Do you notice how Paul ranks the "anxiety for caring for the churches" right along with physical torture like being beaten with rods? In future posts we will see why.

For now I will refer to one passage from Paul's final epistle, his second letter to Timothy. As the letter comes to a close Paul gives final instructions along with a request for his cloak and some books. He also warns Timothy about a certain man who caused him great harm:
Alexander the coppersmith did me great harm; the Lord will repay him according to his deeds. Beware of him yourself, for he strongly opposed our message. At my first defense no one came to stand by me, but all deserted me. May it not be charged against them! But the Lord stood by me and strengthened me, so that through me the message might be fully proclaimed and all the Gentiles might hear it. So I was rescued from the lion's mouth. The Lord will rescue me from every evil deed and bring me safely into his heavenly kingdom. To him be the glory forever and ever. Amen.  (2 Timothy 4:14-18)

We don't know anything about Alexander the coppersmith other than he sought to harm Paul. We do know that Paul did not shrink from naming him and warning Timothy to avoid him. That alone would disqualify Paul from service in most evangelical churches today. Paul goes further by offering assurance that the Lord will have vengeance upon Alexander: "the Lord will repay him according to his deeds." Unfortunately Alexander's heart was probably too hardened to understand the precarious situation in which he had placed himself.

The pain Paul experienced, however, was not confined to the evil done against him by Alexander. He also identifies the desertion of his friends. You can almost hear the pain in his words: "At my first defense no one came to stand by me, but all deserted me."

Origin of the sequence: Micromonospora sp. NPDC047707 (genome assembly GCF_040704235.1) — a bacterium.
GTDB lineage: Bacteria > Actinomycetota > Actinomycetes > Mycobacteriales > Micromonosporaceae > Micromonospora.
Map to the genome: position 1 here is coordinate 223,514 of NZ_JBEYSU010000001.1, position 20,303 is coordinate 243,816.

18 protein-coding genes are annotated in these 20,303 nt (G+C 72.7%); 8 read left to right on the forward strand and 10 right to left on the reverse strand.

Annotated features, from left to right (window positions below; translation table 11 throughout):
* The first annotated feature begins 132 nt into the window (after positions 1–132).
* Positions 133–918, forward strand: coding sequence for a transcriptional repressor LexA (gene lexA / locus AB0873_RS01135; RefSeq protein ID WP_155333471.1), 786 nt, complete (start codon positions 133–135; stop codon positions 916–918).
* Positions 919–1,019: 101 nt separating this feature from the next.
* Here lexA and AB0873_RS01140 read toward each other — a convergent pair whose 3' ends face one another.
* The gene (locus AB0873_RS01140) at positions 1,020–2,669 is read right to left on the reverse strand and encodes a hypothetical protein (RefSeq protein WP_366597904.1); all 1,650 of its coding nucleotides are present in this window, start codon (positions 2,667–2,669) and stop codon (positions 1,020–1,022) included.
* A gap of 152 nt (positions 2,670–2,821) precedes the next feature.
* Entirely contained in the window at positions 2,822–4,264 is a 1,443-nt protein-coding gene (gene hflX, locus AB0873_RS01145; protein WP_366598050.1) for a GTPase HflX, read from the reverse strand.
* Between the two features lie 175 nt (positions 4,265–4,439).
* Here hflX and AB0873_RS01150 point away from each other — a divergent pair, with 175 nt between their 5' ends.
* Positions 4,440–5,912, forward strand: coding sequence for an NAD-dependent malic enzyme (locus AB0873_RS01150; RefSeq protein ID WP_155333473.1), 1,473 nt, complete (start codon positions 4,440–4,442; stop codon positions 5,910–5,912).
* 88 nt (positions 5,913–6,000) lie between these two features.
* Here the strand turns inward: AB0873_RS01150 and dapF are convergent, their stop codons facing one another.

One of the aches of the battered pastor is the fleeting courage of those who should have stood by him. "But all deserted me." These are devastating words. Nothing leaves the battered pastor's soul so hollow as when those who had acted as his friends become passive members of the opposition. But Paul pleads for mercy for these deserters: "May it not be charged against them!" Paul knows that God does not smile upon those who batter the men he has called to preach. So Paul intercedes for them. Remarkable.

Don't miss Paul's confidence: "The Lord will rescue me from every evil deed and bring me safely into his heavenly kingdom." It is not ultimately the toxic followers and the aggressive opposition that would have the final word in Paul's life. He was confident of the Lord's ultimate rescue from "every evil deed" done against him. That rescue would not finally happen in this life but in the life to come, which, in the end, is the life that matters most.

* For clarification: I am blessed to serve a healthy church. I am well loved at Covenant Presbyterian Church. I serve alongside a session of men who know how to encourage and care for me. The ministry staff loves and serves each other. I am a happy pastor.